# Expected Value (Probability) Help Pls

• Oct 24th 2006, 04:46 PM
Ruichan
Expected Value (Probability) Help Pls
Draw 2 cards without replacement from a deck of playing cards. What is the expected number of aces?

My professor just gave the definition of expected value in yesterday's lecture then he assigned 5 questions for us to hand in tomorrow. Out of the 5 questions, I have no idea how to start or do this question.
• Oct 24th 2006, 06:06 PM
JakeD
Quote:

Originally Posted by Ruichan
Draw 2 cards without replacement from a deck of playing cards. What is the expected number of aces?

My professor just gave the definition of expected value in yesterday's lecture then he assigned 5 questions for us to hand in tomorrow. Out of the 5 questions, I have no idea how to start or do this question.

Here is the simplest way to answer the question.

Let the random variable X1 = 1 if an ace turns up on the first card, 0 otherwise. E(X1) = 4/52 = 1/13. Likewise let X2 =1 when an ace turns up on the second card and E(X2) = 1/13. The expected number of aces is E(X1 + X2) = E(X1) + E(X2) = 1/13 + 1/13 = 2/13. The X1 and X2 are dependent random variables but when summing expected values it does not matter.
• Oct 24th 2006, 06:34 PM
Ruichan
Quote:

Originally Posted by JakeD
Here is the simplest way to answer the question.

Let the random variable X1 = 1 if an ace turns up on the first card, 0 otherwise. E(X1) = 4/52 = 1/13. Likewise let X2 =1 when an ace turns up on the second card and E(X2) = 1/13. The expected number of aces is E(X1 + X2) = E(X1) + E(X2) = 1/13 + 1/13 = 2/13. The X1 and X2 are dependent random variables but when summing expected values it does not matter.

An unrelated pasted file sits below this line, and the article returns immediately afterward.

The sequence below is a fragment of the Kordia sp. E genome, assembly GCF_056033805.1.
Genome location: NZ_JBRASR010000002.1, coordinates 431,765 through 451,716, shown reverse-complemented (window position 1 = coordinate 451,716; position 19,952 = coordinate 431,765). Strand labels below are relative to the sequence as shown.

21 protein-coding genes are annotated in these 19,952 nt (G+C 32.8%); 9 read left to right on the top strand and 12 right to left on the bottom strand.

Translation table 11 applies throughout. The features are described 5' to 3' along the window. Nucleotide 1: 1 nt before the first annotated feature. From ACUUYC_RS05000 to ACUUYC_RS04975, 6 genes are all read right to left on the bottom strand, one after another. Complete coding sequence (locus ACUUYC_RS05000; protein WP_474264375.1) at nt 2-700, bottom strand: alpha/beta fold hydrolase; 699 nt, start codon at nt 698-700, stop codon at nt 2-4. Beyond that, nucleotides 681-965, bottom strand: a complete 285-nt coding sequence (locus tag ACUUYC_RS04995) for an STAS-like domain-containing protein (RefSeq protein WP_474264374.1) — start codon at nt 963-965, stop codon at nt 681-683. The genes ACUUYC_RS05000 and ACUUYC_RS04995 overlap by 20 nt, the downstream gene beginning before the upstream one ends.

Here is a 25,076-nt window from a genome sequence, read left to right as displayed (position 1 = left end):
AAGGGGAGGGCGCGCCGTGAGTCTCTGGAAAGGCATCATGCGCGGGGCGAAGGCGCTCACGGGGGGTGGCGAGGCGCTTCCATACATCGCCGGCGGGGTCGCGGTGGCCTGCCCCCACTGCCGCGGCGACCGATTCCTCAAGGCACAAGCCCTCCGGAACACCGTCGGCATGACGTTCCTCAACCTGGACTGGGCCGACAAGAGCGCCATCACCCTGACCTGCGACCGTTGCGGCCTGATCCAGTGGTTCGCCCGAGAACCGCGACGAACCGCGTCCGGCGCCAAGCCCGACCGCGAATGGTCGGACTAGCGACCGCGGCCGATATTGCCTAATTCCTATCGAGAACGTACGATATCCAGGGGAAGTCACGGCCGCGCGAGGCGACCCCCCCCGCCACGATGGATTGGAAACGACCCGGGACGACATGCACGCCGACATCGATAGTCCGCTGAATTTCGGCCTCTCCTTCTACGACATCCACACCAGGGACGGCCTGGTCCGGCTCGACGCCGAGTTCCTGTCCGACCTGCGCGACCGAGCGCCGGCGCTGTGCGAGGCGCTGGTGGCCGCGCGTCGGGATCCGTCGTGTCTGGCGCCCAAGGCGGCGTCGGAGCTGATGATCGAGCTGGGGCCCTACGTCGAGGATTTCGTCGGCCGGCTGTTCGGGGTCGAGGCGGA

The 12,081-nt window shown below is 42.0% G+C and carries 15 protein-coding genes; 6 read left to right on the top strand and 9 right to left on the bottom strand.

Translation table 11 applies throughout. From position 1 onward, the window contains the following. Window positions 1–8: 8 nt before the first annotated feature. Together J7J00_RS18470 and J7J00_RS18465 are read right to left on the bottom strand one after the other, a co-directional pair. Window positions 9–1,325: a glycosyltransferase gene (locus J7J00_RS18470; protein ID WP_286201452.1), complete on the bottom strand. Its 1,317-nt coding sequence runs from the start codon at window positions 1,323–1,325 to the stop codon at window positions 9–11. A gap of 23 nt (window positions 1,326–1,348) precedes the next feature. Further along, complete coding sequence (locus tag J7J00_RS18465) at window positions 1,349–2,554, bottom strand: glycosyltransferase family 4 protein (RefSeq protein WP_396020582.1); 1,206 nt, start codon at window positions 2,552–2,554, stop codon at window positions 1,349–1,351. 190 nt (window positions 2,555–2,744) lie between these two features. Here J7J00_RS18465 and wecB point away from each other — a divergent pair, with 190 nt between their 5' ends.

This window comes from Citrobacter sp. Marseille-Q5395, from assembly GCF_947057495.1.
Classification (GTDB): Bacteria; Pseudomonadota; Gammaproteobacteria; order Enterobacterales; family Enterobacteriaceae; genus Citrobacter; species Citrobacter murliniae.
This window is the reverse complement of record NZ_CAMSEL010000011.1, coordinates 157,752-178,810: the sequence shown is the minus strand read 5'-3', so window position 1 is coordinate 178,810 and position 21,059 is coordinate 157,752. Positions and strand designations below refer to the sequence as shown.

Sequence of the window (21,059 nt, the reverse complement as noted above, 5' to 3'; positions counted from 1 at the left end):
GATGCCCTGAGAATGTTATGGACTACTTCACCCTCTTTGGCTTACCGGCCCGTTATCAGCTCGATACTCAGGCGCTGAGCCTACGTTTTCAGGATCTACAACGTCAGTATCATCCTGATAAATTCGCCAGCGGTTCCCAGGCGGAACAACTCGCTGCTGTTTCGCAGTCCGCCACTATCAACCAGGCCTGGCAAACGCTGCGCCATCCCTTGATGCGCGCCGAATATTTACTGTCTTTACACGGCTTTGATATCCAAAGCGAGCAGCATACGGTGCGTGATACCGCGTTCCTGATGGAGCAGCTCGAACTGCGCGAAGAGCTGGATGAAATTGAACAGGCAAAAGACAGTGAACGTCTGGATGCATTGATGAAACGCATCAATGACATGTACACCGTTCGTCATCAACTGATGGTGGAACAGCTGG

Thank you very much. I was stuck at E(X1)=1/13 coz I was thinking that without replacement, E(X2)=3/51=1/17.

Just a question on the side, how does the formula np(x) work around here or is it redundant?:confused: Thanks
• Oct 24th 2006, 07:04 PM
JakeD
Quote:

Originally Posted by Ruichan
Thank you very much. I was stuck at E(X1)=1/13 coz I was thinking that without replacement, E(X2)=3/51=1/17.

Just a question on the side, how does the formula np(x) work around here or is it redundant?:confused: Thanks

Sorry, I don't know what you mean by the formula np(x).
• Oct 24th 2006, 08:07 PM
Ruichan
Quote:

Originally Posted by JakeD
Sorry, I don't know what you mean by the formula np(x).

Sorry, wasn't clear.
It's the formula
E[X] = Summation k=1 to infinity xkp(xk)

Sorry, I can't copy and paste from my Microsoft Word equation editor. Keeps turning up blank on this. The ks are all subscripts.
• Oct 24th 2006, 08:58 PM
JakeD
Quote:

Originally Posted by Ruichan
Sorry, wasn't clear.
It's the formula
E[X] = Summation k=1 to infinity xkp(xk)

Sorry, I can't copy and paste from my Microsoft Word equation editor. Keeps turning up blank on this. The ks are all subscripts.

That formula applies.

$\displaystyle E(X_1) = \sum_{X_1=0}^1 X_1 P(X_1) = 1 \times 4/52 + 0 \times 48/52 = 4/52.$
• Oct 24th 2006, 09:31 PM
Ruichan
Quote:

Originally Posted by JakeD
That formula applies.

$\displaystyle E(X_1) = \sum_{X_1=0}^1 X_1 P(X_1) = 1 \times 4/52 + 0 \times 48/52 = 4/52.$

Thank you very much. Now I get it. I was wondering how do you apply that formula. I didn't realized that $\displaystyle 0 \times 48/52$ has to be included.